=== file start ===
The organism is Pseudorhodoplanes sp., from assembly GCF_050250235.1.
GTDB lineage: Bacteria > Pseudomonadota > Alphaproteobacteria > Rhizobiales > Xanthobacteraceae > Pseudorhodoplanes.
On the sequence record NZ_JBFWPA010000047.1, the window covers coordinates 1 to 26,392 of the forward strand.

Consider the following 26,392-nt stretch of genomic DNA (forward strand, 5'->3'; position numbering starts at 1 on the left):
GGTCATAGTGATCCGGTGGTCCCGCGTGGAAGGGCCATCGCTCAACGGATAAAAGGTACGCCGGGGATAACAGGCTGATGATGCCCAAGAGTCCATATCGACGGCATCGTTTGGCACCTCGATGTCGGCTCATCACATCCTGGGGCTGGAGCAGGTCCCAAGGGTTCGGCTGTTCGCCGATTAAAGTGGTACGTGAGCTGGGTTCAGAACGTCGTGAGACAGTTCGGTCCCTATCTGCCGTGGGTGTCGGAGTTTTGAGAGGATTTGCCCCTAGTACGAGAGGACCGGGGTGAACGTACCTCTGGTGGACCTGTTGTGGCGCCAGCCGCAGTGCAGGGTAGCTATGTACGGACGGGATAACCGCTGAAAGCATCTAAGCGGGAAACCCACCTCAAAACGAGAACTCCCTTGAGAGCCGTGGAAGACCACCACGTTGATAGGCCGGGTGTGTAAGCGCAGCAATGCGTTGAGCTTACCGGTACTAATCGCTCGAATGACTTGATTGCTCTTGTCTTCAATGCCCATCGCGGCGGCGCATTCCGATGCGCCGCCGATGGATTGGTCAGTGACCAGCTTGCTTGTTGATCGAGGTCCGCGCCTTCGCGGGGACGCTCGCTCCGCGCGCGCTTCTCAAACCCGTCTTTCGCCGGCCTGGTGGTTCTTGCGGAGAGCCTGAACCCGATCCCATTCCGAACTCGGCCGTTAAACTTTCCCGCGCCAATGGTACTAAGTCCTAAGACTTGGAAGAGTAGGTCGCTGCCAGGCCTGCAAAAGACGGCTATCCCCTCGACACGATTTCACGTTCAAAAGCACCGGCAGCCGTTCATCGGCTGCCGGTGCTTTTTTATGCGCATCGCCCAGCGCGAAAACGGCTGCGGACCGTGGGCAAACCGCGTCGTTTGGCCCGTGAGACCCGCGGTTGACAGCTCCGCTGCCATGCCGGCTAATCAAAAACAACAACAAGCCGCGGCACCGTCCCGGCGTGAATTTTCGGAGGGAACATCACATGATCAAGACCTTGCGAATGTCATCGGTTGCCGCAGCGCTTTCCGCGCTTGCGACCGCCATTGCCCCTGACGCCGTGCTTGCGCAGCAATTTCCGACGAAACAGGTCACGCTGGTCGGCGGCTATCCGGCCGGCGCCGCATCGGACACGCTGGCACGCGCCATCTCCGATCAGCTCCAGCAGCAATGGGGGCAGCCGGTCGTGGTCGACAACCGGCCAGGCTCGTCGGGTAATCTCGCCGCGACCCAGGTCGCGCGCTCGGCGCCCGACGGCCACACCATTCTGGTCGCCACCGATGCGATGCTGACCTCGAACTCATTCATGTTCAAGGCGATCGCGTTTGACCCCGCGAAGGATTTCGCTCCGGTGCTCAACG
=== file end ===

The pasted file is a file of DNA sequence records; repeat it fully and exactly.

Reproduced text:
The organism is Pseudorhodoplanes sp., from assembly GCF_050250235.1.
GTDB lineage: Bacteria > Pseudomonadota > Alphaproteobacteria > Rhizobiales > Xanthobacteraceae > Pseudorhodoplanes.
On the sequence record NZ_JBFWPA010000047.1, the window covers coordinates 1 to 26,392 of the forward strand.

Consider the following 26,392-nt stretch of genomic DNA (forward strand, 5'->3'; position numbering starts at 1 on the left):
GGTCATAGTGATCCGGTGGTCCCGCGTGGAAGGGCCATCGCTCAACGGATAAAAGGTACGCCGGGGATAACAGGCTGATGATGCCCAAGAGTCCATATCGACGGCATCGTTTGGCACCTCGATGTCGGCTCATCACATCCTGGGGCTGGAGCAGGTCCCAAGGGTTCGGCTGTTCGCCGATTAAAGTGGTACGTGAGCTGGGTTCAGAACGTCGTGAGACAGTTCGGTCCCTATCTGCCGTGGGTGTCGGAGTTTTGAGAGGATTTGCCCCTAGTACGAGAGGACCGGGGTGAACGTACCTCTGGTGGACCTGTTGTGGCGCCAGCCGCAGTGCAGGGTAGCTATGTACGGACGGGATAACCGCTGAAAGCATCTAAGCGGGAAACCCACCTCAAAACGAGAACTCCCTTGAGAGCCGTGGAAGACCACCACGTTGATAGGCCGGGTGTGTAAGCGCAGCAATGCGTTGAGCTTACCGGTACTAATCGCTCGAATGACTTGATTGCTCTTGTCTTCAATGCCCATCGCGGCGGCGCATTCCGATGCGCCGCCGATGGATTGGTCAGTGACCAGCTTGCTTGTTGATCGAGGTCCGCGCCTTCGCGGGGACGCTCGCTCCGCGCGCGCTTCTCAAACCCGTCTTTCGCCGGCCTGGTGGTTCTTGCGGAGAGCCTGAACCCGATCCCATTCCGAACTCGGCCGTTAAACTTTCCCGCGCCAATGGTACTAAGTCCTAAGACTTGGAAGAGTAGGTCGCTGCCAGGCCTGCAAAAGACGGCTATCCCCTCGACACGATTTCACGTTCAAAAGCACCGGCAGCCGTTCATCGGCTGCCGGTGCTTTTTTATGCGCATCGCCCAGCGCGAAAACGGCTGCGGACCGTGGGCAAACCGCGTCGTTTGGCCCGTGAGACCCGCGGTTGACAGCTCCGCTGCCATGCCGGCTAATCAAAAACAACAACAAGCCGCGGCACCGTCCCGGCGTGAATTTTCGGAGGGAACATCACATGATCAAGACCTTGCGAATGTCATCGGTTGCCGCAGCGCTTTCCGCGCTTGCGACCGCCATTGCCCCTGACGCCGTGCTTGCGCAGCAATTTCCGACGAAACAGGTCACGCTGGTCGGCGGCTATCCGGCCGGCGCCGCATCGGACACGCTGGCACGCGCCATCTCCGATCAGCTCCAGCAGCAATGGGGGCAGCCGGTCGTGGTCGACAACCGGCCAGGCTCGTCGGGTAATCTCGCCGCGACCCAGGTCGCGCGCTCGGCGCCCGACGGCCACACCATTCTGGTCGCCACCGATGCGATGCTGACCTCGAACTCATTCATGTTCAAGGCGATCGCGTTTGACCCCGCGAAGGATTTCGCTCCGGTGCTCAACG